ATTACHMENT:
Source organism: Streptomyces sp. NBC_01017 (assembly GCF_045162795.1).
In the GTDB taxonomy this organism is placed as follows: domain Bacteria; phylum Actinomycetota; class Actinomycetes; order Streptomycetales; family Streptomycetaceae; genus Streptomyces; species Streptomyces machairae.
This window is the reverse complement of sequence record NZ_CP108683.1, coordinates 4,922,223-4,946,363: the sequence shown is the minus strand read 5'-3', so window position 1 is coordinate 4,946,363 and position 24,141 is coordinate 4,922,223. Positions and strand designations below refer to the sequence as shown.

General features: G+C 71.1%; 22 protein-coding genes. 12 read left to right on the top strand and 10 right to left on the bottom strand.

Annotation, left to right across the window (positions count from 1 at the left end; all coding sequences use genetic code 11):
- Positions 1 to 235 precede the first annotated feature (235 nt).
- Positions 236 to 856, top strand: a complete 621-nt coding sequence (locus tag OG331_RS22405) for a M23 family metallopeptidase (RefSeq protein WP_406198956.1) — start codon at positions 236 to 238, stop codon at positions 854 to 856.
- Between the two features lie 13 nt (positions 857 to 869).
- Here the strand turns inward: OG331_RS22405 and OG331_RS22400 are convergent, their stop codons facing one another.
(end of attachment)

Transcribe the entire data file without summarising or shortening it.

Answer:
Source organism: Streptomyces sp. NBC_01017 (assembly GCF_045162795.1).
In the GTDB taxonomy this organism is placed as follows: domain Bacteria; phylum Actinomycetota; class Actinomycetes; order Streptomycetales; family Streptomycetaceae; genus Streptomyces; species Streptomyces machairae.
This window is the reverse complement of sequence record NZ_CP108683.1, coordinates 4,922,223-4,946,363: the sequence shown is the minus strand read 5'-3', so window position 1 is coordinate 4,946,363 and position 24,141 is coordinate 4,922,223. Positions and strand designations below refer to the sequence as shown.

General features: G+C 71.1%; 22 protein-coding genes. 12 read left to right on the top strand and 10 right to left on the bottom strand.

Annotation, left to right across the window (positions count from 1 at the left end; all coding sequences use genetic code 11):
- Positions 1 to 235 precede the first annotated feature (235 nt).
- Positions 236 to 856, top strand: a complete 621-nt coding sequence (locus tag OG331_RS22405) for a M23 family metallopeptidase (RefSeq protein WP_406198956.1) — start codon at positions 236 to 238, stop codon at positions 854 to 856.
- Between the two features lie 13 nt (positions 857 to 869).
- Here the strand turns inward: OG331_RS22405 and OG331_RS22400 are convergent, their stop codons facing one another.